Christmas Day has come and gone for another year, and hopefully most people now have a couple of days to relax before New Year's festivities.
This time of the year is always a good opportunity to catch up on the year's films and TV shows - and maybe even finally devoting the time to the 3.5 hour epic The Irishman.
Here are just a few recommendations if you're looking for something to watch on Netflix over the next week or so...
The aforementioned Martin Scorsese gangster epic is one of the streaming giant's most prestigious and acclaimed - not to mention expensive - productions to date.
A few rough edges with the otherwise mostly impressive de-aging technology aside, it's a magnificent piece of work: a more sombre but no less masterful take on the genre perfected by Scorsese and co in classics such as Goodfellas. With great performances from the likes of Robert De Niro, Al Pacino and Joe Pesci, if you haven't gotten around to The Irishman yet the festive season is an ideal opportunity to put aside 210 minutes. It's worth the time.
The other acclaimed awards contender from Netflix this year is an altogether different beast than The Irishman. Here, Adam Driver and Scarlett Johansson play a well-off couple going through a divorce that turns increasingly nasty as they each try to figure out what's best for their young son. Voices do get raised and emotions are shattered in this often devastating film, but what's most impressive is how compassionate it is towards its characters. For all the heated arguments that break out, this is also often quite a warm and funny film from writer/director Noah Baumbach.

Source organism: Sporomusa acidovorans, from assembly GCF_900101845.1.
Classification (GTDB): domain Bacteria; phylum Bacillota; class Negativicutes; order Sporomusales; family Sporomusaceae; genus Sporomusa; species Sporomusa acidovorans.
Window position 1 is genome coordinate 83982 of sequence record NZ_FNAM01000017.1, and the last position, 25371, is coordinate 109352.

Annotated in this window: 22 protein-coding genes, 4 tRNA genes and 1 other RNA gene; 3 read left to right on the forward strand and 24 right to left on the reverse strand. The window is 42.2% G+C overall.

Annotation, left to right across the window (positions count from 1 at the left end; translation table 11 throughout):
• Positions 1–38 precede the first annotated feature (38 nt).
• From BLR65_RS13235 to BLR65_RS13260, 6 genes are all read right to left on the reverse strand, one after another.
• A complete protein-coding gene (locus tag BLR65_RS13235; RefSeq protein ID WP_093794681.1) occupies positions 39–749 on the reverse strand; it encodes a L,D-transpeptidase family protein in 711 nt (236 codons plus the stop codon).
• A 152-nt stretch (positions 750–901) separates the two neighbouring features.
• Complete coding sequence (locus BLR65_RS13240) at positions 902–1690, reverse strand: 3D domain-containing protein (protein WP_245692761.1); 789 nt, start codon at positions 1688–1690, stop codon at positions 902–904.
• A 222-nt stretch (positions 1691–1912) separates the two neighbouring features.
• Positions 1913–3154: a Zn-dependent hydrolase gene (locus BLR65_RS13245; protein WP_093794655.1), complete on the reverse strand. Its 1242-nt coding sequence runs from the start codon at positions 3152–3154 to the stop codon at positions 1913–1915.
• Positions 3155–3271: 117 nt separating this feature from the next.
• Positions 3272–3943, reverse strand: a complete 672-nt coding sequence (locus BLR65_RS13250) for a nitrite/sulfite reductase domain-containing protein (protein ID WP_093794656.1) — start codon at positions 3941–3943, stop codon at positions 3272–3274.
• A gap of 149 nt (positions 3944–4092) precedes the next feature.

As well as the two stunning lead performances, there are a host of superb supporting performances from the likes of Laura Dern and Alan Alda, and the whole thing is expertly shot by Ireland's own Robbie Ryan.
Support the Girls
US filmmaker Andrew Bujalski has been of the most interesting and accomplished American indie directors for quite some time now, and his latest effort - the thoroughly entertaining workplace comedy-drama Support the Girls - is one of the most acclaimed yet accessible films to date.
The film focuses on Lisa (Regina Hall), the manager of a Hooters-style bar & restaurant, over the course of a single day. As she and her fellow works experience a range of personal and professional crises, what emerges is a probing yet deeply empathetic study of the life of one small group of workers in modern America. Smart and funny, it's all buoyed by a truly wonderful cast.
This Danish thriller feels like the sort of film that would be a surprise hit if it was released in English, but slipped under the radar a bit when it was released earlier this year. That's a shame, because this is a tense, exciting piece of filmmaking - set entirely within a call centre.
Asger Holm (Jakob Cedergren) is a police officer who has been assigned to answer emergency calls. However, a mysterious phone call from a distressed woman begins to consume one particular night shift. He finds himself working against the odds - and breaking the rules - to track down a potential kidnapping victim and a distraught child. For a film where everything unfolds via phone calls, this is an incredibly tense thriller that unfolds in fascinating, surprising ways.
I Lost My Body
In the mood for something different? Try this unusual French animation - although be warned it isn't for kids. It follows the adventures of a disembodied hand that breaks out of a medical lab and starts a perilous journey across a city. Meanwhile, we also follow the experiences of a young man named Naoufel - a delivery boy whose world is shaken following a long conversation over an apartment speaker with a young woman named Gabrielle. The two stories slowly start to converge in increasingly intriguing ways.
This is a beautifully animated film that offers plenty of striking imagery alongside a dark but affecting coming of age story.